Playoff pressure. Players feel it. Coaches try to control it. Fans freak out over it. And according to a recent study, referees can crack under it.
Michael Lopez, a doctoral student in biostatistics at Brown University, and Kevin Snyder, an assistant professor of sport management at Southern New Hampshire University, assessed the frequency of even-up calls in their paper, “Biased Impartiality among National Hockey League Referees,” published in the International Journal of Sport Finance. Lopez and Snyder found that referees exhibit what they call “biased impartiality.” Meaning, referees subconsciously try to make games as balanced as possible to achieve a perception of fairness.
Nothing nefarious there. The problem is referees may make even-up calls that unfairly balance the number of penalties between teams, and this can actually affect who wins. So despite their best attempts otherwise, refs often have a huge impact on playoff games.
Lopez, a diehard Boston fan, got the idea for the study while watching the fifth game of the 2011 Stanley Cup final. His Bruins were tied with the Canucks 2-2 in the series and early in Game 5 the B’s had their chances to win. Vancouver was called for three straight penalties in the first, and after offsetting minors to Milan Lucic and Alex Burrows late in the period, the Canucks got another penalty early in the second. Sure enough, the penalty pendulum swung the other way. Boston was called for three straight minors and didn’t get another power play the rest of the game, losing 1-0.
“We had our chances and now we’re not going to get the calls,” Lopez said. “We didn’t get the calls, and I finally just thought to myself, ‘Well, what if I just measured this?’ ”
Lopez and Snyder crunched the numbers for all playoff games between 2006 and 2012. They found that the likelihood of even-up calls grew as the pressure situations for referees increased. Teams with a higher number of first-period penalties were 75 percent more likely to have fewer second-period penalties than their opponent. This difference was higher for home teams (which were 140 percent more likely to have fewer second-period penalties) and teams in the Stanley Cup final (150 percent), with the largest difference found among teams in a Game 7 (about 10 times as likely to receive even-up calls). Third-period numbers showed similar relationships. What’s more, it didn’t matter what the score was.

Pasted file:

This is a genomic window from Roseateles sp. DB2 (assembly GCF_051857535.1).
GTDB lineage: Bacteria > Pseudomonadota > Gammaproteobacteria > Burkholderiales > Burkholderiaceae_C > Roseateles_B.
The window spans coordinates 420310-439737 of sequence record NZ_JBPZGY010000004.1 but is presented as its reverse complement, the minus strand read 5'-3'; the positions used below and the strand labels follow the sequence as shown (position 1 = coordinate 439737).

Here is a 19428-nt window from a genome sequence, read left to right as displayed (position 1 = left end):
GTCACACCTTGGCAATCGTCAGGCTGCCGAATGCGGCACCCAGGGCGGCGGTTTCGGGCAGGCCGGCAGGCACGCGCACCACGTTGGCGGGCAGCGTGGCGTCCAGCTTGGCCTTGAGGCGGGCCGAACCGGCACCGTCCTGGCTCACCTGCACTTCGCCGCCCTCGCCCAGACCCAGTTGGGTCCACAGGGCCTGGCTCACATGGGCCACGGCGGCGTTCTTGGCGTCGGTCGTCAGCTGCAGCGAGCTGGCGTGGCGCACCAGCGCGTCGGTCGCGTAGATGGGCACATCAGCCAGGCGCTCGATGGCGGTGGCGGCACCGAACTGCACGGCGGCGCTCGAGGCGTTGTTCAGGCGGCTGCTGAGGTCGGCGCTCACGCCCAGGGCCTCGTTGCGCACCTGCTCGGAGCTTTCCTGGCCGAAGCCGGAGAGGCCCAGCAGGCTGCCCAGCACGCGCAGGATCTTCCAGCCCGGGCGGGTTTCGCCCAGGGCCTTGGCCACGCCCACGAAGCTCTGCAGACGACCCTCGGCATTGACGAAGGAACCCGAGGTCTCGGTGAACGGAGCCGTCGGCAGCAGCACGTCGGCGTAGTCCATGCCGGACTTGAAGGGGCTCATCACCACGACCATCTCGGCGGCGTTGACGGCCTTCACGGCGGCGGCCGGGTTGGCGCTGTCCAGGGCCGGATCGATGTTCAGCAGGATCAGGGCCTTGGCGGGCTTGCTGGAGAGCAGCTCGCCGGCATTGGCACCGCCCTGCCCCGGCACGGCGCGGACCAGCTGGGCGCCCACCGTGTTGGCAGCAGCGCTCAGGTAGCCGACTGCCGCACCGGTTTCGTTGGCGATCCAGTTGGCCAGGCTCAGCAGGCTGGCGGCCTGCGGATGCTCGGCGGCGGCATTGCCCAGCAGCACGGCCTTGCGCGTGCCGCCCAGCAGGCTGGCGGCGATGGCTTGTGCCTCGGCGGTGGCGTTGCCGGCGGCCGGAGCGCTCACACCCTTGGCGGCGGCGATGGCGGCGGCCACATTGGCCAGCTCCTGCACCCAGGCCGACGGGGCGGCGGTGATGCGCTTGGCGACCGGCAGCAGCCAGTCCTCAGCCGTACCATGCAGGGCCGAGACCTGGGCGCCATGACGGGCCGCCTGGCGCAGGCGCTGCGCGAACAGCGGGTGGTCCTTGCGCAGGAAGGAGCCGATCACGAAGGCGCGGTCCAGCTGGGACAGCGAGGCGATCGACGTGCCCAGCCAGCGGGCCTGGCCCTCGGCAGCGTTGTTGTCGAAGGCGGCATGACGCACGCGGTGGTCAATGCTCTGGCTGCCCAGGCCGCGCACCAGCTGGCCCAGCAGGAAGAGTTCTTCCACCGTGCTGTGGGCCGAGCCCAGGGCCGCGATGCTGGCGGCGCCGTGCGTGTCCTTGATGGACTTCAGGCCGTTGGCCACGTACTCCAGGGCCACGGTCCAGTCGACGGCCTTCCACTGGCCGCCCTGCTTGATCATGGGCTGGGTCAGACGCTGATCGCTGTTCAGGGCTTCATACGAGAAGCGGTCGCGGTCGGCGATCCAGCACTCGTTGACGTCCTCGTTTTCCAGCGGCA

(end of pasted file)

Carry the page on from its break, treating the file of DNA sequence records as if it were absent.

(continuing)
“That’s an important point, because obviously the thought would be if you’re playing with the lead, you’re going to be playing differently, which is going to impact the number of penalties you have,” Lopez said. “But the results we found were that the number of penalties you have is independent of the score entering the period…Whether you were ahead a goal or behind a goal, it didn’t seem to have an impact on the number of penalties.”
The upshot of all this is that referees’ bias toward balance can end up favoring one team. Lopez and Snyder found that in playoff games tied at the end of the first period, the team with more penalties was about 15 percent more likely to win than the team with fewer penalties, perhaps due to the even-up calls it is likely to receive later on. Among teams with a higher number of first- and second-period penalties, it was 10 percent, for tie games heading into the third period.
The NHL didn’t respond to a request for an interview.
The study doesn’t suggest referees are doing anything malicious or conspiratorial. Lopez and Snyder are just pointing out how playoff pressure subconsciously affects how refs call a game. To their credit, referees are just trying to “let the players decide the game,” as the old adage goes. To do that, they need to be fair, and to be fair they feel they have to be balanced by calling penalties as evenly as possible. Retired ref Kerry Fraser officiated almost 2,000 regular season and more than 250 playoffs games. He knows well the pressures officials face in the post-season.
“Any referee that would not admit to making a judgment that would be deemed to be an even-up call would not be honest,” he said. “Each referee wants to think that he’s bigger than making an even-up call, but we’ve all done it because of that need to be fair and balanced. So the fair element of it may, at times, create the need to balance things out, for sure.”